Given the recent crackdown on baseball players using performance-enhancing drugs – and the disgust that many of us feel toward the sport right now – a baseball story may be the last thing you want to read.
But this one is different. It’s a good one.
You’ve got to trust me on this, considering that I’m a die-hard Cubs fan and I’m about to tell you something good about the St. Louis Cardinals. You know I would never, ever do that unless the Cards were shining with heart and generosity.
And that’s exactly what they’re doing with their “Cardinals Reminiscence League.”
In this joint project between the Cardinals organization, the Alzheimer’s Association, the St. Louis VA hospital, and St. Louis University, individuals with Alzheimer’s and their caregivers are brought together twice a month to reminisce about – you guessed it – baseball.
This idea is brilliant in its simplicity. People with Alzheimer’s develop significant memory problems over time, but long-term memory stays remarkably intact even into the late stages of the disease. Long-term memory is where we store our most precious recollections about childhood, family, and the events in our lives we hold most dear.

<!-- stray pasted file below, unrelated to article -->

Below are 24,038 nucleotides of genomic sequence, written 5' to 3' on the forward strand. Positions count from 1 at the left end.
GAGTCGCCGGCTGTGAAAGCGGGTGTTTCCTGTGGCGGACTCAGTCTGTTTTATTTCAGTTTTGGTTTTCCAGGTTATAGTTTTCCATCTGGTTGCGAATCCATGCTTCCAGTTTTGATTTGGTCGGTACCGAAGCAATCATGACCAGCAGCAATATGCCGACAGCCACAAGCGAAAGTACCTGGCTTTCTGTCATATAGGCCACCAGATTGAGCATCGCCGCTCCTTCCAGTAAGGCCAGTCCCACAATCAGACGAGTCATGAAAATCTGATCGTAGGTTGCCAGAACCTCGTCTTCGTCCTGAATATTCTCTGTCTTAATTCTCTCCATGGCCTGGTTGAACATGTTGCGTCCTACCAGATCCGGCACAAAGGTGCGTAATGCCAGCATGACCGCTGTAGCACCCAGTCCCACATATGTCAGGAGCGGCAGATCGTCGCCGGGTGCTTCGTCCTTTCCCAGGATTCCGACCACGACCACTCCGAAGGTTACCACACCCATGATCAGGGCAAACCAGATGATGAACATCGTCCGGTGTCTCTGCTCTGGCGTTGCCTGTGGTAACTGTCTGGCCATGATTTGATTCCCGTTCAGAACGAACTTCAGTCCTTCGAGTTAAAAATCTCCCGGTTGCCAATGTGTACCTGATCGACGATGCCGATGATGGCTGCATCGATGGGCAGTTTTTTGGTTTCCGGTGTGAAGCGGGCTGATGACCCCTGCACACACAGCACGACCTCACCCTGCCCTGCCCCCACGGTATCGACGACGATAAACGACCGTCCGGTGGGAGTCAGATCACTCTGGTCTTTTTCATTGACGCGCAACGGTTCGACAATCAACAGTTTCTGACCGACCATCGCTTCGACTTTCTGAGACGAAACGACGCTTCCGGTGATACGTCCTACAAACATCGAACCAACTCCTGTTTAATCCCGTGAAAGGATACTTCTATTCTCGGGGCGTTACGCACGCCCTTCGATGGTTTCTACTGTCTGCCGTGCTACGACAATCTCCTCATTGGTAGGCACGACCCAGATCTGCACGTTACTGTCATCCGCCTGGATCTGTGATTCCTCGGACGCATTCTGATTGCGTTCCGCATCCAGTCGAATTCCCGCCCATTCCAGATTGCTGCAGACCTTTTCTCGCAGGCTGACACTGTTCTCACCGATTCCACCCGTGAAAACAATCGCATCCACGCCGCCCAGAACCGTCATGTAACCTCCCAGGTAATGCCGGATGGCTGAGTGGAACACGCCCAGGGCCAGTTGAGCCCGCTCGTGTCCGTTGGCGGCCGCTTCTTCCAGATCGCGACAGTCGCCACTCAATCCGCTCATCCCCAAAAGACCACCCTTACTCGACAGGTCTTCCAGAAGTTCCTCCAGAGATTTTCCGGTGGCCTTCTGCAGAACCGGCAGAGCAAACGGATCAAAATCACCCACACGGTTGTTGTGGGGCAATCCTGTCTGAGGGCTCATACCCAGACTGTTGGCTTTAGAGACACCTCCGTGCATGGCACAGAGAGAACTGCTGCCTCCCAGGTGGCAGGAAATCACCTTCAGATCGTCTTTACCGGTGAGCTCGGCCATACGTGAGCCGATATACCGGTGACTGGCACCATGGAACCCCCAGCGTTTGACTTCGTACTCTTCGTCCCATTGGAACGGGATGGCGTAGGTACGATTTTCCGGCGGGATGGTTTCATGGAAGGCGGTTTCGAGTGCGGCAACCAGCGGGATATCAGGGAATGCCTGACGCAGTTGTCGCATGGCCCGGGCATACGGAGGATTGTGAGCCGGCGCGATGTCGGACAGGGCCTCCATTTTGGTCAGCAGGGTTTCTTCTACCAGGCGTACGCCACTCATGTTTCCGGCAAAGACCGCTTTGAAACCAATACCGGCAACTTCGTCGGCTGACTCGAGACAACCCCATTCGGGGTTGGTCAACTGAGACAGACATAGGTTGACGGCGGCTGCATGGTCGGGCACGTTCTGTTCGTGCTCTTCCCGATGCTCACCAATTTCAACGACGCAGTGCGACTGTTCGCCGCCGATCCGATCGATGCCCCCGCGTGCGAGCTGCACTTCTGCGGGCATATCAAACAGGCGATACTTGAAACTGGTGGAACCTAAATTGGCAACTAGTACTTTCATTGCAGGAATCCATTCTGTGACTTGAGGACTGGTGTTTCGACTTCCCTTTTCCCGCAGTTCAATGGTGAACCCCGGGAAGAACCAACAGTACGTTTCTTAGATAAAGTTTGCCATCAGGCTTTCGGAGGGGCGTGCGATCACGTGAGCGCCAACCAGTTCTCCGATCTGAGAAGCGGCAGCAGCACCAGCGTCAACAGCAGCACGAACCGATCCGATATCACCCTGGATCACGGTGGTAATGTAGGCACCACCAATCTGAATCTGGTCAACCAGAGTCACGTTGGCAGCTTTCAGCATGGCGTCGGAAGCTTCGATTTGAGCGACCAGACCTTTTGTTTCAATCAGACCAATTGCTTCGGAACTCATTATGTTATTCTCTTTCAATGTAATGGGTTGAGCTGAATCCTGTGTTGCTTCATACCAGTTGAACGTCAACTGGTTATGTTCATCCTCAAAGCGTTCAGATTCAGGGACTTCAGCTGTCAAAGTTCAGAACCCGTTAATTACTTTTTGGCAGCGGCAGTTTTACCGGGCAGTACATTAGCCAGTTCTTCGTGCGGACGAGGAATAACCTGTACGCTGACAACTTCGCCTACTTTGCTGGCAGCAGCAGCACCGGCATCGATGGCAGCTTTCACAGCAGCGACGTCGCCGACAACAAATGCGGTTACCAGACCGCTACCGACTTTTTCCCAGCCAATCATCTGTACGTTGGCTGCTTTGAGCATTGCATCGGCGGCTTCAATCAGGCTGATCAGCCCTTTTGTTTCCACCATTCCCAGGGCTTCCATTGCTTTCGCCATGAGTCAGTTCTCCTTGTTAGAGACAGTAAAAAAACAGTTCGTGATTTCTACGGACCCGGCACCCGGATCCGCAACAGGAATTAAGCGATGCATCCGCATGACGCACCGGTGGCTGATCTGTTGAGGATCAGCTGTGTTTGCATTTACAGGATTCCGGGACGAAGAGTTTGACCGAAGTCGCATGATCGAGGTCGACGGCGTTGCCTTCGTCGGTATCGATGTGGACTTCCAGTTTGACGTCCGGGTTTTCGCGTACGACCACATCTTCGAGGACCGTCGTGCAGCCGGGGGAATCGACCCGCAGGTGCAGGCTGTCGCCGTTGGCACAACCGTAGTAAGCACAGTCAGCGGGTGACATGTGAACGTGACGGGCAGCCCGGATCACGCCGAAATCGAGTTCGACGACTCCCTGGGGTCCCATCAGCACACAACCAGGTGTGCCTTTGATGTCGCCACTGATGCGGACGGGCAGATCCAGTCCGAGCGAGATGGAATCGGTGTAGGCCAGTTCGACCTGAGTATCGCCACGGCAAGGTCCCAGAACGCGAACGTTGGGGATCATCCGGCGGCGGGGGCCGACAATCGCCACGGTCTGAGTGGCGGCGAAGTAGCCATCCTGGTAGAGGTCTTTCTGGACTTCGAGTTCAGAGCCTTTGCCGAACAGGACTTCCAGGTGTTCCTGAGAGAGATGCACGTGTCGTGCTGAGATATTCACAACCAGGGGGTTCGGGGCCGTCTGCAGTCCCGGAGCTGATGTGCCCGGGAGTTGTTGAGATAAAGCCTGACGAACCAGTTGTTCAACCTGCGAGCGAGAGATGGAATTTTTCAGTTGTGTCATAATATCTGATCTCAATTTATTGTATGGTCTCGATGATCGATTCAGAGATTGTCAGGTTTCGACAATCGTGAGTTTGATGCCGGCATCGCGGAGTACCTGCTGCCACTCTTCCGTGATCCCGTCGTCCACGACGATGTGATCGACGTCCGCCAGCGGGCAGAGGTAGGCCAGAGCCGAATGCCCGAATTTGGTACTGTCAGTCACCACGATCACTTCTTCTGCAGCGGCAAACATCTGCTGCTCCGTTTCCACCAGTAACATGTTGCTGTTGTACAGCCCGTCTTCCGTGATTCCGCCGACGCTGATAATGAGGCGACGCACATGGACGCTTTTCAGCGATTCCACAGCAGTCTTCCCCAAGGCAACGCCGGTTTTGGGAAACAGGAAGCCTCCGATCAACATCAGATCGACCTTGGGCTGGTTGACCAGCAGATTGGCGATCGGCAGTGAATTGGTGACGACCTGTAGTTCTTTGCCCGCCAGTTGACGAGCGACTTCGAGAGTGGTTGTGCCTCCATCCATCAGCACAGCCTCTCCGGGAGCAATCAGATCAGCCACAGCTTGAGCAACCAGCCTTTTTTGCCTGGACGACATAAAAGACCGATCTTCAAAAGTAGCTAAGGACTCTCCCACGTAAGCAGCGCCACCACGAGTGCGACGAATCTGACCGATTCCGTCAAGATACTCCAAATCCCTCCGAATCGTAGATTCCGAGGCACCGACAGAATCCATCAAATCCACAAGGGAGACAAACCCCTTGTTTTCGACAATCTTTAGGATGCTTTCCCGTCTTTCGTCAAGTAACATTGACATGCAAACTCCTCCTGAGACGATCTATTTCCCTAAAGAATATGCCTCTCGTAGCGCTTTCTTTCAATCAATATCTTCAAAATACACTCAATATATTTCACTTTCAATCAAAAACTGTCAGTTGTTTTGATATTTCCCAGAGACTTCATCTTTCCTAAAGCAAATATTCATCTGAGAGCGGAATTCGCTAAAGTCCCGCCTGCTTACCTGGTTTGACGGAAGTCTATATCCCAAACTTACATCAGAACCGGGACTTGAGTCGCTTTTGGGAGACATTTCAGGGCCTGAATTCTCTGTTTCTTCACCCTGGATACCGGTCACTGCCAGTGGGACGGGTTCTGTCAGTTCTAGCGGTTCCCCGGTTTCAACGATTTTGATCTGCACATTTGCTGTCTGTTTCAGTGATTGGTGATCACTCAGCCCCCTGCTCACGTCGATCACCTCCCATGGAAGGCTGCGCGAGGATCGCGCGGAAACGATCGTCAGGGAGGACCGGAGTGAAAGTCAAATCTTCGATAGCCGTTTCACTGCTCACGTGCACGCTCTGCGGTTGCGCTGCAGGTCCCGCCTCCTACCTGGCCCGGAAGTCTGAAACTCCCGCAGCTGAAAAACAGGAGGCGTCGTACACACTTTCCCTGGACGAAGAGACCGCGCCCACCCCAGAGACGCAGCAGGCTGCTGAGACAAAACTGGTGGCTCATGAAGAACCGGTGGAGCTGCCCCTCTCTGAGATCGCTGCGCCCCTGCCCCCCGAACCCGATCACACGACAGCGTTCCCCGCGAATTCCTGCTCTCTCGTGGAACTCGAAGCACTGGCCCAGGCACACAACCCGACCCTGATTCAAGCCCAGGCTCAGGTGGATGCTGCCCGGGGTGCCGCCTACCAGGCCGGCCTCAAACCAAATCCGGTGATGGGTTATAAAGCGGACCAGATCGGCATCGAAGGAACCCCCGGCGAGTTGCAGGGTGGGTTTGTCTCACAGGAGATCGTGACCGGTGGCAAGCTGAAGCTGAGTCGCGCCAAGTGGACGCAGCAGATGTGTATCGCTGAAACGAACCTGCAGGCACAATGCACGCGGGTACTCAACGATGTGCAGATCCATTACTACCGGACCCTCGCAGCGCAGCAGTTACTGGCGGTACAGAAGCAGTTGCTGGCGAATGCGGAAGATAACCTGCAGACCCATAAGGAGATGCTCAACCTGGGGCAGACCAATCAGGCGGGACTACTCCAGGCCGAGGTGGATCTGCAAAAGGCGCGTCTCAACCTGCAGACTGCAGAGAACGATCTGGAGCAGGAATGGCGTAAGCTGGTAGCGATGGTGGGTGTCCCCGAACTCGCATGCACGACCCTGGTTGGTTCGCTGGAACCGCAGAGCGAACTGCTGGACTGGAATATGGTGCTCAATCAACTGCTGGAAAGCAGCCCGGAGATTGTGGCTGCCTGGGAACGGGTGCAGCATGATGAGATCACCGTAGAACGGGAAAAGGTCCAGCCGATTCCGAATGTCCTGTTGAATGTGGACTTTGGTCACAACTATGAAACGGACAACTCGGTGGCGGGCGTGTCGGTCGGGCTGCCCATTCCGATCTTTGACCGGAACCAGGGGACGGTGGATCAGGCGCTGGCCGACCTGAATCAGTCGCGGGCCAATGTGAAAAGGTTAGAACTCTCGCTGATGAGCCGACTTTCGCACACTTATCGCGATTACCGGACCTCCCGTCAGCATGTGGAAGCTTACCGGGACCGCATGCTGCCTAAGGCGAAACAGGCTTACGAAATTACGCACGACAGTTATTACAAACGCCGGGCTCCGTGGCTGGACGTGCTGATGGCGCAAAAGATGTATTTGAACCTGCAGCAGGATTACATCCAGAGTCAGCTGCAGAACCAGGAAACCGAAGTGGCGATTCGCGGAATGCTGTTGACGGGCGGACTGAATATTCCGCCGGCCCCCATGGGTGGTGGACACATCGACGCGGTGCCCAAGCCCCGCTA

For baseball fans, it’s where many of us store our memories about this storied game.
When I was a graduate student, I took a course in the psychology of aging that required me to visit elders in a local assisted living facility. One man I visited was in the later stages of Alzheimer’s and rarely spoke – except when we swapped stories about baseball. I fondly recall him delivering a play-by-play description of a suspenseful inning one afternoon, including each pitch call, earned base, and run scored. I had no idea what teams were playing or what decade we were in, but oh, I was right there with him. And he was happy.
The Cardinals Reminiscence League recently took a tour of Busch Stadium and got to hold memorabilia from the team’s hall of fame. Most of the time, they simply visit and share stories, each one sparking the memory of another comrade in a beautiful interplay of friendship and cognitive stimulation through the common bond of baseball.
Experts say that this kind of program can improve the mood of those with Alzheimer’s as well as enhance communication skills by socializing with others in a relaxed yet creative way. I completely agree. I cannot think of a better program to help individuals with Alzheimer’s who love this sport.
And by reminiscing, they can remember baseball the way it used to be, before it lost its innocence.
See, I told you this was a good story about baseball, even though it’s about the Cardinals.
Which makes me wonder – is there a chance we could create a Wrigley Reminiscence League someday? I strongly urge the Cubs, the Greater Illinois Chapter of the Alzheimer’s Association, and local universities and VA hospitals to put their heads together and make this happen. I’d be happy to help, and I’d be the program’s biggest fan.
Note: I first read about this wonderful program at myfoxphilly.com.
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